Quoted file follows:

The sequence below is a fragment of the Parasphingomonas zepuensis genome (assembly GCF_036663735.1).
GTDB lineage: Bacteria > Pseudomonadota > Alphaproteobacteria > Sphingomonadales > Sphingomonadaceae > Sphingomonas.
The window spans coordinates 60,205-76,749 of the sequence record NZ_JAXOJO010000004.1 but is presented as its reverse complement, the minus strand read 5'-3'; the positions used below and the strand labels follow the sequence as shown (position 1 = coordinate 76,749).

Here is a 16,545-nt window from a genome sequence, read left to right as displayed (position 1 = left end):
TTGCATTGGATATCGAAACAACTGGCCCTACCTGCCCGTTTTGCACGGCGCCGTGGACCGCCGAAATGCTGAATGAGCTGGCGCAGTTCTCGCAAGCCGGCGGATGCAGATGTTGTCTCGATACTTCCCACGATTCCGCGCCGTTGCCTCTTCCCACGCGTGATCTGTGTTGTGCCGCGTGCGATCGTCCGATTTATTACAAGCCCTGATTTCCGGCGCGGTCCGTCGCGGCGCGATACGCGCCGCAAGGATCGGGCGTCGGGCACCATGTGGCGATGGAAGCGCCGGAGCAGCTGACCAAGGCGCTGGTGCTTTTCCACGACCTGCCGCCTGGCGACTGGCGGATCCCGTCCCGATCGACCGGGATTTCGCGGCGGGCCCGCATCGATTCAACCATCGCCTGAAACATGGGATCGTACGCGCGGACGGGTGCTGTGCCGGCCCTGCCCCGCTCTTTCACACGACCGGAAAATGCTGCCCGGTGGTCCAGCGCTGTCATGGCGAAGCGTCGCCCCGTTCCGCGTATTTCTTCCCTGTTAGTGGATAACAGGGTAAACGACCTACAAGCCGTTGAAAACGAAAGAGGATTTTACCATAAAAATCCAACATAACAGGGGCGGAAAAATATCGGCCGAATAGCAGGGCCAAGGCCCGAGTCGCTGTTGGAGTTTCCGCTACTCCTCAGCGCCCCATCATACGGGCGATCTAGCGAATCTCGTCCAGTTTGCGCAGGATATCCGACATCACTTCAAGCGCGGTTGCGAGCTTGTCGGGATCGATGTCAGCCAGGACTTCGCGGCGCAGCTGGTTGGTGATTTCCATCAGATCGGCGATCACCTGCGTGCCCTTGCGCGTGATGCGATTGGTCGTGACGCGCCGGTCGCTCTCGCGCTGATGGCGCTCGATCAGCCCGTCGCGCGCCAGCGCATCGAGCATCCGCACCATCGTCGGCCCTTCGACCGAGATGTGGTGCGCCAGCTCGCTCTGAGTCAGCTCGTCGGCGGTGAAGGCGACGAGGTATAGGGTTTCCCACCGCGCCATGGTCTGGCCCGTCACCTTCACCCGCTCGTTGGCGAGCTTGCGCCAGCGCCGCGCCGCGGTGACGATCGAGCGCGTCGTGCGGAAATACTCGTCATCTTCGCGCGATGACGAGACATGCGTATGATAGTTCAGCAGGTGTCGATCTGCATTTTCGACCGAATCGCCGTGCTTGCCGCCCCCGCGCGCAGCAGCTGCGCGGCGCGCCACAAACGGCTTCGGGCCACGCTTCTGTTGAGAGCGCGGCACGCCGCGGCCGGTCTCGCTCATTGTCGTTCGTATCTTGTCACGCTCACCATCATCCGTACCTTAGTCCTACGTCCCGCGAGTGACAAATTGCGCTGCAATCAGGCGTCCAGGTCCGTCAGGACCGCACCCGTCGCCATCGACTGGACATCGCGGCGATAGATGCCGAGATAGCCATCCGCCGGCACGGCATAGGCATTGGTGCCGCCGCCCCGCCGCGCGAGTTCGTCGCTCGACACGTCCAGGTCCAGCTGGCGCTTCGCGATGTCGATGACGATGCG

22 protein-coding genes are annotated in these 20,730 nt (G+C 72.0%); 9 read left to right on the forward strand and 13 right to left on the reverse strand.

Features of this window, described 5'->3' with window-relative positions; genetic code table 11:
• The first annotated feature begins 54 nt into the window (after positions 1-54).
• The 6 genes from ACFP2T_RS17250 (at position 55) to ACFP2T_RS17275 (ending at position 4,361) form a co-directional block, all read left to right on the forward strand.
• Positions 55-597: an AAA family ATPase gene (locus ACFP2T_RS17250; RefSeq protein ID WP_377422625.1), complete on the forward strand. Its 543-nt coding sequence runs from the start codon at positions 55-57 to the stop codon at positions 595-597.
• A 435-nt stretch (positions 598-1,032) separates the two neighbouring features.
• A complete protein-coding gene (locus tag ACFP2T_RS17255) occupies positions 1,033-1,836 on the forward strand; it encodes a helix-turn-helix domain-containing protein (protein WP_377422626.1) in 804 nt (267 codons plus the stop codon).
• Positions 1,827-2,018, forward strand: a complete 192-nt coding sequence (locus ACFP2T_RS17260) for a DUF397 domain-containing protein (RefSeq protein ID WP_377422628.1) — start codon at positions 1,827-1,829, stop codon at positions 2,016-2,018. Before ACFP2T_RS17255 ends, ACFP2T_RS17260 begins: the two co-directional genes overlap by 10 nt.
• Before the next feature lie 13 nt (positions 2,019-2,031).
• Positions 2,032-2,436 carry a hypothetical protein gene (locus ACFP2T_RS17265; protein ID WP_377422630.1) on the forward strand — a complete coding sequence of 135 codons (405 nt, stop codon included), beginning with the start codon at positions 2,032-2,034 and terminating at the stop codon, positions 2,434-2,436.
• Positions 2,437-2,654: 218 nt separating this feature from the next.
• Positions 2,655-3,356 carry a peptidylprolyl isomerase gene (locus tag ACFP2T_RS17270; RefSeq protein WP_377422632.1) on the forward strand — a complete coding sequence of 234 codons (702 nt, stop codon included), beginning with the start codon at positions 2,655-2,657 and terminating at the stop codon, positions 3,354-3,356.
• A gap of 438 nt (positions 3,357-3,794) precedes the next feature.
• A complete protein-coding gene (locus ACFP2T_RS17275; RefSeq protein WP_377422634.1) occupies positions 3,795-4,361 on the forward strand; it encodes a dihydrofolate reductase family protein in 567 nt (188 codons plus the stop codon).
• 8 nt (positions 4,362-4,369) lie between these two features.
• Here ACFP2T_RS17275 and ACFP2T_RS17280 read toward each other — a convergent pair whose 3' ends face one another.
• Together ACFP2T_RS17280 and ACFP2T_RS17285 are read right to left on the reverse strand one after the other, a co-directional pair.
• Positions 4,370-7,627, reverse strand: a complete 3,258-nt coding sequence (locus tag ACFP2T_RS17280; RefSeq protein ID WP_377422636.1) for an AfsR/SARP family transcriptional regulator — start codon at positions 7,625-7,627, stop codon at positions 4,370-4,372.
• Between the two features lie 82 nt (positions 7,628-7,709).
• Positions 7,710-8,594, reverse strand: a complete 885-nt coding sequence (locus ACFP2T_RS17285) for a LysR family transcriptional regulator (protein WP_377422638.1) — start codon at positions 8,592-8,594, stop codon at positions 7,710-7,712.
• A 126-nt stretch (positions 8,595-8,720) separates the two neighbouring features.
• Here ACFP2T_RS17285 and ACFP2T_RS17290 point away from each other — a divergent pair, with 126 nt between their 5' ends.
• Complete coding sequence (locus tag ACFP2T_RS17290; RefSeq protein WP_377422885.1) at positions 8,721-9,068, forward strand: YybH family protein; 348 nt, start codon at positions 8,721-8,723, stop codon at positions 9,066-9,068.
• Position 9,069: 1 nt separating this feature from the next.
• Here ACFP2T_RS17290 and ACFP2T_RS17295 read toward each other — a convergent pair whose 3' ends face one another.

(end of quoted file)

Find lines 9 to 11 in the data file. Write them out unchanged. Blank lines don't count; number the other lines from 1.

• The 6 genes from ACFP2T_RS17250 (at position 55) to ACFP2T_RS17275 (ending at position 4,361) form a co-directional block, all read left to right on the forward strand.
• Positions 55-597: an AAA family ATPase gene (locus ACFP2T_RS17250; RefSeq protein ID WP_377422625.1), complete on the forward strand. Its 543-nt coding sequence runs from the start codon at positions 55-57 to the stop codon at positions 595-597.
• A 435-nt stretch (positions 598-1,032) separates the two neighbouring features.